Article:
Thursday, 31 March 2011

Embody



So we all heard SebastiAn's new track 'Embody', and it was met with resounding pleasure. Honestly, I wasn't impressed. It was really lacking the unique SebastiAn sound, and kinda sounded like watered-down Justice. I like the track, but it really didn't DO it for me, you know? So when I was in my typing class this morning (fff jjj fff jjj ddd kkk asdf jkl; it's required for my certificate) and i wandered onto Facebook and saw that Ed Banger has posted a link to the new Kavinsky remix of the track, I was rather excited - Kavinsky ALWAYS does it for me. I was in no way disappointed.



2011 is rapidly turning out to be much better than 2010.

Sunday, 27 March 2011

Civilization

Not to distract from RECONFIGURED, but this can't wait.

Saturday, 26 March 2011

Tron Legacy : R3C0NF1GUR3D

Hi everyone



I finally managed to listen to Tron Legacy R3C0NF1GUR3D, I'm not gonna lie, I was disapointed by the remixers list.

The whole album is not bad, but there is too much average tracks. Nothing really creative, people sticked to their style.

My personnal top 3 would be The Glitch mob, Teddybears and Pretty Lights remixes.

1.Daft Punk - Derezzed (The Glitch Mob remix)


2.Daft Punk - Fall (M83 Vs. Big Black Delta Remix)


3. The Crystal Method - The Grid

4.Daft Punk - Adagio for Tron (Teddybears Remix)


5. Ki:Theory - The Son of Flynn
6. Paul Oakenfold - C.L.U.
7. Moby - The Son of Flynn
8. Boys Noize - End of Line
9. Kaskade - Rinzler
10. Com Truise - Encom Part 2


11.Daft Punk - End Of Line (Photek Remix)


12. The Japanese Popstars - Arena
13. Avicii - Derezzed


14.Daft Punk - Solar Sailor (Pretty Lights Remix)


15. Sander Kleinenberg - TRON Legacy (End Titles)

Hope you liked my little selection.

3nj0y -Here

Sunday, 20 March 2011

A Very Warped History 8: 2000 (2 Of 2)

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The year is 2000, Warp moves from it's hometown of Sheffield to the big old city of London. Broadcast were signed in 1997 and are integral in the history of Warp, as it marks the beginning of the label shedding it's exclusively electronic image and eventually gaining the varied lineup it has today. In 2000 they would release their debut album: The Noise Made By People. Broadcast are quite a bit different to anything we've heard so far, They draw heavily from 60's psychedelica; merging the sound of a conventional band with electronic effects and lead singer Trish Keenan's era-influenced vocals.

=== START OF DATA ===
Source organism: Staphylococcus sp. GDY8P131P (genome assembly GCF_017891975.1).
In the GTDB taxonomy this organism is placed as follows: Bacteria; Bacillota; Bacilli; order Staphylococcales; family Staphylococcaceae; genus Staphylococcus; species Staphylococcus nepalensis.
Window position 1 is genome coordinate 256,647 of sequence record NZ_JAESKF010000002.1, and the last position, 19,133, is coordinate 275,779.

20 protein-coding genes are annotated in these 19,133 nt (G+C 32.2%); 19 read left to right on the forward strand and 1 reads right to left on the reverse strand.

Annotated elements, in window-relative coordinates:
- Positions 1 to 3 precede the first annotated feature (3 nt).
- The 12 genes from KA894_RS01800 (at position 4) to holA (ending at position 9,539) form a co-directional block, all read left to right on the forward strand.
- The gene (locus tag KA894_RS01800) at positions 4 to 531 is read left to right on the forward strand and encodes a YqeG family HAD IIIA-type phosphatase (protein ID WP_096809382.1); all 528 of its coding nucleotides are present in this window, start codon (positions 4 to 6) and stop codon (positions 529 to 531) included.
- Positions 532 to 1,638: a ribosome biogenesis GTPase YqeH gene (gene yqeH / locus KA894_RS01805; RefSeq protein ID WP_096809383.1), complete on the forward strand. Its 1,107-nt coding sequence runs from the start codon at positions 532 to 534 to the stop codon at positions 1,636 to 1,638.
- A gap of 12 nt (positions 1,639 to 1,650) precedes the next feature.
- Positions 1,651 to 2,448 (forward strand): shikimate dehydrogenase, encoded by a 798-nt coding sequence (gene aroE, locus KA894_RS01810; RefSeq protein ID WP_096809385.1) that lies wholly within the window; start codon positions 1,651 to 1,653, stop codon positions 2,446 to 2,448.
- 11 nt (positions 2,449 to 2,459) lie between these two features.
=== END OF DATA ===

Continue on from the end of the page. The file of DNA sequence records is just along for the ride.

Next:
I'll be honest, I don't have a lot to say about this album as a whole. Not because it's a bad album, but because every track is so brilliantly produced and the sound so realised that I think (as cliché as it sounds) the music speaks for itself. Broadcast as a whole are criminally underrated, I suppose that goes with the whole "Psychedelic" territory but I digress, check out my selection below and see for yourself.

Note: The original version of this post was much shorter, upon returning to republish it (2017) I am also writing a little more about my relationship with the album which I was a little uncomfortable with at the time.

Broadcast came into my collection at a turbulent time in my life, and I can relate to Keenan's lyrical accompaniment here (and even more on the preceding compilation Work And Non Work). There's always an underlying current of melancholy running throughout their work despite the upbeat nature of the albums sound.



Echo's Answer, my next pick, immediately betrays what I've just said and takes an outright downbeat turn. Echo's Answer holds a special place in my heart too, it resonates incredibly well with me, as mentioned I was in an incredibly rough patch at the time, and (to me at least) Echo's Answer reminds you that there's always time. What things may come, there's always time, and everything will be alright.



Leaving the sentimentality behind for a moment, Papercuts is one of the spots on the album where Trish really shines. Granted I love her voice on pretty much every Broadcast record, but her delivery on Papercuts injects it with a certain passion that makes the whole experience that much more complete, and if I had to guess I think there's a certain element of writing from life there too.





In addition to the main few above, Look Outside is one that I use to introduce the album to folks I'm recommending it to, it's a nice encapsulation of the album's overall sound and feel, and strikes a nice balance between Trish and the instrumental side of things much, which makes the whole thing a lot more accessible to the newcomer.